Wii U > Xbox One
- May 21, 2013 9:58 pm GMT
- 0 Comments
Getting really tired of seeing this >Wii U meme all over the place. Figured I'd flip it around and have some fun with it. Anyway, perhaps I made the mistake of watching the Xbox unveiling while in a bad state of mind, because this conference annoyed me and infuriated me. There is far, far too much fluff going on with this new Xbox. It's getting harder and harder for me to consider the Xbox an actual gaming platform now. When you unveil your new "gaming system" to the world for the first time, and the first feature you talk about is ... TV integration? THAT'S A PROBLEM!
Instead of getting excited for the upcoming Xbox, I see a console that is no longer a box. The box cannot exist without about 300,000 other boxes called servers spread throughout the world. MS has put so much of an emphasis on the Cloud that they've spent hundreds of millions improving their networks. The next XBox isn't what you buy at the store; it's what you pay per month. Quite frankly, you cannot enjoy the Xbox One without an always online credit card connection. At least that's the impression I got.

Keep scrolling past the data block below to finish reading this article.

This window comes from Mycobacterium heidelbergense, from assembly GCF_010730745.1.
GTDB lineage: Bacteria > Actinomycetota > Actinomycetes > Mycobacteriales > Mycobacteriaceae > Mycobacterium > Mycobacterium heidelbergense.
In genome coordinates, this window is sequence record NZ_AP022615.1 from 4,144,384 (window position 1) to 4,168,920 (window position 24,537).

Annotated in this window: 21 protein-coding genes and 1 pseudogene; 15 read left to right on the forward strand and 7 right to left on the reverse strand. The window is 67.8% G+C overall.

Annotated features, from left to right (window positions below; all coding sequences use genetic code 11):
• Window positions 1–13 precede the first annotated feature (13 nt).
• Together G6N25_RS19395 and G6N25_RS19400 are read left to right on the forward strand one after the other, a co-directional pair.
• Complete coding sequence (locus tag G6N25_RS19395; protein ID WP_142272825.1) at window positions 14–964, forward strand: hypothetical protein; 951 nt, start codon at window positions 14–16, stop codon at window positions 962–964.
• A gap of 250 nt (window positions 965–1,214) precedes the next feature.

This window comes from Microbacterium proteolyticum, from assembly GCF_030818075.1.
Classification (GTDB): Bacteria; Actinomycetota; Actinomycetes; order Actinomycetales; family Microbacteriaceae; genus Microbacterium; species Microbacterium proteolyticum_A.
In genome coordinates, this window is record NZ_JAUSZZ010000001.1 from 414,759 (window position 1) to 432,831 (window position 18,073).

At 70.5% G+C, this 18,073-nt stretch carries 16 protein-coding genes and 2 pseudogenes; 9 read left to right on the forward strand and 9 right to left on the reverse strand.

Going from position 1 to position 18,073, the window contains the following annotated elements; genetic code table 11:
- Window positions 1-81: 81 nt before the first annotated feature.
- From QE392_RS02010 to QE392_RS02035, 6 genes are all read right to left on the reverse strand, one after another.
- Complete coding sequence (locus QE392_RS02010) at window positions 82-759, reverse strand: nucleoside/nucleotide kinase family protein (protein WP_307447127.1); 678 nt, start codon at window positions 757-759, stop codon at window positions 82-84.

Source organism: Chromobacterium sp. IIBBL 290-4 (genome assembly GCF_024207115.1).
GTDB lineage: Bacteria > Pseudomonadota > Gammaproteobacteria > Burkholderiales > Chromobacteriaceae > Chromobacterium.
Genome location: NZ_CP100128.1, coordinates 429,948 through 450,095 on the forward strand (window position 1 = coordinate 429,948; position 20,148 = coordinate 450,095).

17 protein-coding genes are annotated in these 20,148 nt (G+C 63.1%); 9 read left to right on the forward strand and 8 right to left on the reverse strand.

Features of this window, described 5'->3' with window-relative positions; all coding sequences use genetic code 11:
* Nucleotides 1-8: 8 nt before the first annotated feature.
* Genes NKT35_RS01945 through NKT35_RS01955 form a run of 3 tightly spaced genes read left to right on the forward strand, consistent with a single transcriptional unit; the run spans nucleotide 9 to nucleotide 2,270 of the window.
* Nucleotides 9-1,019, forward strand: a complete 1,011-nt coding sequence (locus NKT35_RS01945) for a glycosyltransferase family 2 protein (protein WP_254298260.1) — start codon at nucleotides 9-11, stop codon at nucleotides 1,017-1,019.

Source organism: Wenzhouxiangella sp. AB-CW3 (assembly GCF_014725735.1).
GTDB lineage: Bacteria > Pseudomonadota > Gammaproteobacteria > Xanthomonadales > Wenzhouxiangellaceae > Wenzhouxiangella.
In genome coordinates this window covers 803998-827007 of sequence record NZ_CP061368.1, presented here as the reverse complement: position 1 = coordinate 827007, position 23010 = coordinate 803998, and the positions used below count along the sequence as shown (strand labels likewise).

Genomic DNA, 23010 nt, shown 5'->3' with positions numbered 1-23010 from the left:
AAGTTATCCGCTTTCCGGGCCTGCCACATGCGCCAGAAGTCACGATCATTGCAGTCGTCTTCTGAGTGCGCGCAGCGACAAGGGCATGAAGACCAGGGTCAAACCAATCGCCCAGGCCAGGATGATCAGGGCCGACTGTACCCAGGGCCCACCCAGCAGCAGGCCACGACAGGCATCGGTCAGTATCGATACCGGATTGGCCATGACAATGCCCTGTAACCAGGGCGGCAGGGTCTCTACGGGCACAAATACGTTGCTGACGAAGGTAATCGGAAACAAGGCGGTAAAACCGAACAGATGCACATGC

Oh, and of course, there's the reports about the always online crap and the used games fees again.
(According to Xbox Support's Twitter, the GS article is false https://twitter.com/XboxSupport3/status/336937800702238722)
Obviously, MS wouldn't be spending any of their unveiling time denying or confirming these reports. We probably won't receive official confirmation until E3, but damned if what I've heard isn't damning.
As for the next Kinect, I don't want it. I made the big mistake buying one back in 2010, which is still sitting in its box. The problem is, I simply don't have the room for it. I won't have the room for Kinect 2.0. Same goes with Illumiroom. Why push something so hard that can't be enjoyed by everyone? Push more games. All you need for games is a TV and a controller. Don't keep pushing Smartglass. Don't keep pushing Kinect. Push games. PUSH GAMES!